The program Tann helped create for CMS is called Lacuna—the Latin word for gap. Tann dug in, consulting with the CMS marketing team, studying the blueprints for the introductory courses of both the marketing and business pathways. He and his team identified the core principles in each program and identified key words, terms and concepts that were not covered in the existing curriculum.
“We knew that the core curriculum is what the students would ultimately be tested on,” Tann says. “Our goal was not to create materials that replaced the current curriculum. Rather, we sought to develop supplementary materials that helped bring the curriculum to life in ways that are interesting and relevant to today’s student.”
One of the more interesting workshops he conducted with teachers revolved around mass marketing. When he noticed that the concepts they were teaching were outdated, he decided to educate via example. Handing out water bottles to each teacher, he observed with curiosity until one of them noticed all the brands were different. “If water is a product that is mass marketed, how could there be so many different brands? And why are some of them $2.99 and others $4.99?” he asked. He figured that mass marketing would drive less brand variety and more common pricing among like products.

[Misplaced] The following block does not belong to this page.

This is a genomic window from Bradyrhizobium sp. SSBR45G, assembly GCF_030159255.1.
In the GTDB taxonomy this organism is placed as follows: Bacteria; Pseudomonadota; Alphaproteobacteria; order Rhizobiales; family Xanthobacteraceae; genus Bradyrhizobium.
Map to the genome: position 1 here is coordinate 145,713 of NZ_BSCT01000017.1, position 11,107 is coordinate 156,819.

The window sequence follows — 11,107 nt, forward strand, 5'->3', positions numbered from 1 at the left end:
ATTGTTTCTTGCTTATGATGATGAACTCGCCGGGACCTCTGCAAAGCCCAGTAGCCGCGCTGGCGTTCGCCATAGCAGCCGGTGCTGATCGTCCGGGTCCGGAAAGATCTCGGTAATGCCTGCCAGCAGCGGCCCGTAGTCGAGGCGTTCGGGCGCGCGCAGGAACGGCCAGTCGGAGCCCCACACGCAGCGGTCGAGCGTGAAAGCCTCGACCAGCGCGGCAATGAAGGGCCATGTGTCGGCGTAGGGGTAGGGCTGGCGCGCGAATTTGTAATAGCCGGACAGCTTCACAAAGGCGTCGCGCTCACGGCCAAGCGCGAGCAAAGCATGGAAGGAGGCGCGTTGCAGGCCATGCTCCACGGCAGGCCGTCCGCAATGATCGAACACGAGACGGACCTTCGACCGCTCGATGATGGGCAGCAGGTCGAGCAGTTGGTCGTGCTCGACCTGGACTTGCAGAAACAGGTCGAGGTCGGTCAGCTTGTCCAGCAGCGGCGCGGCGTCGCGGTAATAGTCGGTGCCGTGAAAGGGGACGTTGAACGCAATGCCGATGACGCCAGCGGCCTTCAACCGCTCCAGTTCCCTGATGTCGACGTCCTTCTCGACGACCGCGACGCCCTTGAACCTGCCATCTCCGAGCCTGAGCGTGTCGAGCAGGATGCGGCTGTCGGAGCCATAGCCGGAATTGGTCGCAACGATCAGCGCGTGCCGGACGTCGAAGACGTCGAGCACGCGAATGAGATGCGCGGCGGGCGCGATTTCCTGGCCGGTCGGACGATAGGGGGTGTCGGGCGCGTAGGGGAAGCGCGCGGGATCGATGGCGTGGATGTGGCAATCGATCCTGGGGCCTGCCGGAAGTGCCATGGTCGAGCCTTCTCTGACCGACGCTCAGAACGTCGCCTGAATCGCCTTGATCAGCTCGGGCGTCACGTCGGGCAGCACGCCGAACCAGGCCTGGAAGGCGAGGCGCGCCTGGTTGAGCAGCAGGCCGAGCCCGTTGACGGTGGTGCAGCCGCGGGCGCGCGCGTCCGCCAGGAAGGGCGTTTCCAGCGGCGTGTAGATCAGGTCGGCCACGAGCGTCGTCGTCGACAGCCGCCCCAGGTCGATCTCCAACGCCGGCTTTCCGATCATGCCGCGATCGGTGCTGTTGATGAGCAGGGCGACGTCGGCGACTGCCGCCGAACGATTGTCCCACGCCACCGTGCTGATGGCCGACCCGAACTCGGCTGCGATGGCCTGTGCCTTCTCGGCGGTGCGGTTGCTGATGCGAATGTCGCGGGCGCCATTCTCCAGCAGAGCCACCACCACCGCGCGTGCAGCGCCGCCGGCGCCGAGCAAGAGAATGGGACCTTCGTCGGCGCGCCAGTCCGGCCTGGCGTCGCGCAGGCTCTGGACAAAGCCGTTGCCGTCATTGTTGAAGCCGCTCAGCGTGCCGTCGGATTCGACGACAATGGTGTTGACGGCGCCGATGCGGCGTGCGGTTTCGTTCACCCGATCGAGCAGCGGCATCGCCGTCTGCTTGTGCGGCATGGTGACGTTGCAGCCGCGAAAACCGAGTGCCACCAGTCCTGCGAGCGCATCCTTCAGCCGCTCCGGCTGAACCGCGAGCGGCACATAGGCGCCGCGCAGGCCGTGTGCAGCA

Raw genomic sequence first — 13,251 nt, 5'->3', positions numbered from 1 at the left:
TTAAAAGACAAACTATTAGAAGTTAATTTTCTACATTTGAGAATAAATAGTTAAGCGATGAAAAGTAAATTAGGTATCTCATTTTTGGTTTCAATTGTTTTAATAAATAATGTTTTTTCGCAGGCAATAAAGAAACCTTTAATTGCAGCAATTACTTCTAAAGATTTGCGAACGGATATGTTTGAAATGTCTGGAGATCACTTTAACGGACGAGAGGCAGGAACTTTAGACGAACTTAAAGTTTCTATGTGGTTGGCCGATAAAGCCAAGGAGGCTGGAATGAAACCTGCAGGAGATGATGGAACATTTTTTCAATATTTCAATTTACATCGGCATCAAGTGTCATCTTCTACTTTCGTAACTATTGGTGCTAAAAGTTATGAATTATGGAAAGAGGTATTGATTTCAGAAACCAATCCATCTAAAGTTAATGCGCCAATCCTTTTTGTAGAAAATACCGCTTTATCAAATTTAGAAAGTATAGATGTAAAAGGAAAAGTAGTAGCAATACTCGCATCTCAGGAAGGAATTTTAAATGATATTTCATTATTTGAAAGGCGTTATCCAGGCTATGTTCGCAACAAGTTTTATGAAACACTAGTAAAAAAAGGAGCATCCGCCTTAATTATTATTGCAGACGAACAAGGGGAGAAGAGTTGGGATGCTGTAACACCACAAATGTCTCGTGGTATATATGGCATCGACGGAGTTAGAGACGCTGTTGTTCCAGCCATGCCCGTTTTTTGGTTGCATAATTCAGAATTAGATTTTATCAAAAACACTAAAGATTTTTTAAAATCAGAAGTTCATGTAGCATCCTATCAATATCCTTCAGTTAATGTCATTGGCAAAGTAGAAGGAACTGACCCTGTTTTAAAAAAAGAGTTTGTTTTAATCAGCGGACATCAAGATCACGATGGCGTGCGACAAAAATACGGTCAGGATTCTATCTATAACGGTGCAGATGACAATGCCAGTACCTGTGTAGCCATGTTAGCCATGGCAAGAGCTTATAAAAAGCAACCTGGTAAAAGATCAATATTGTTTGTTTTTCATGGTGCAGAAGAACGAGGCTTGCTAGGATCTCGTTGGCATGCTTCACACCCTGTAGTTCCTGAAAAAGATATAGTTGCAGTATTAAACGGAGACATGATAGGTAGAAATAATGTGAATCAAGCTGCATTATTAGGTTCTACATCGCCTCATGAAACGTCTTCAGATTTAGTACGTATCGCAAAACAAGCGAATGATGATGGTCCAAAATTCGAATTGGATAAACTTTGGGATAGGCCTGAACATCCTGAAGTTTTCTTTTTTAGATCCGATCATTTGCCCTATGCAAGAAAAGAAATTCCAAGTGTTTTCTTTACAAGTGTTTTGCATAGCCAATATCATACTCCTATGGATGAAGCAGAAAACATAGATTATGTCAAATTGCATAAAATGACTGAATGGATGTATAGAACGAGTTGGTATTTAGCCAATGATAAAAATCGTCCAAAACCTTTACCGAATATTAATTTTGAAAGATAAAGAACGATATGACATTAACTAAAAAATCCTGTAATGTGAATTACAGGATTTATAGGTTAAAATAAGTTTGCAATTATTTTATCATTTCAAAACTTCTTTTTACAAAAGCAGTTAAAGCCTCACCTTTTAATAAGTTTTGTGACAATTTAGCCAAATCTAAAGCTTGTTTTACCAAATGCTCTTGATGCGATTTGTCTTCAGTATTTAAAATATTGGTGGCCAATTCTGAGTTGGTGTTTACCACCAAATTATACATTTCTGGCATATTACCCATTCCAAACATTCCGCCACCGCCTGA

The workshop was in the spirit of what Dawson’s vision for the program was all about. Today, Tann is working on adding similar enhancements to its Sports Marketing curriculum. “When teachers get it, that’s when everything works,” Tann says. “We are not trying to jump on every train, but instead, just trying to see what works and carve out our objectives from there.”
The new way is the best way
From where Raymond Pierce sits, he is very encouraged by how innovative the K-12 mindsets are becoming today. From approaches to high-impact teaching and tutoring, teacher training and creating, and enacting more effective educational structures, the President and CEO of the Southern Education Foundation (SEF) is seeing an increase in innovative approaches and strategies.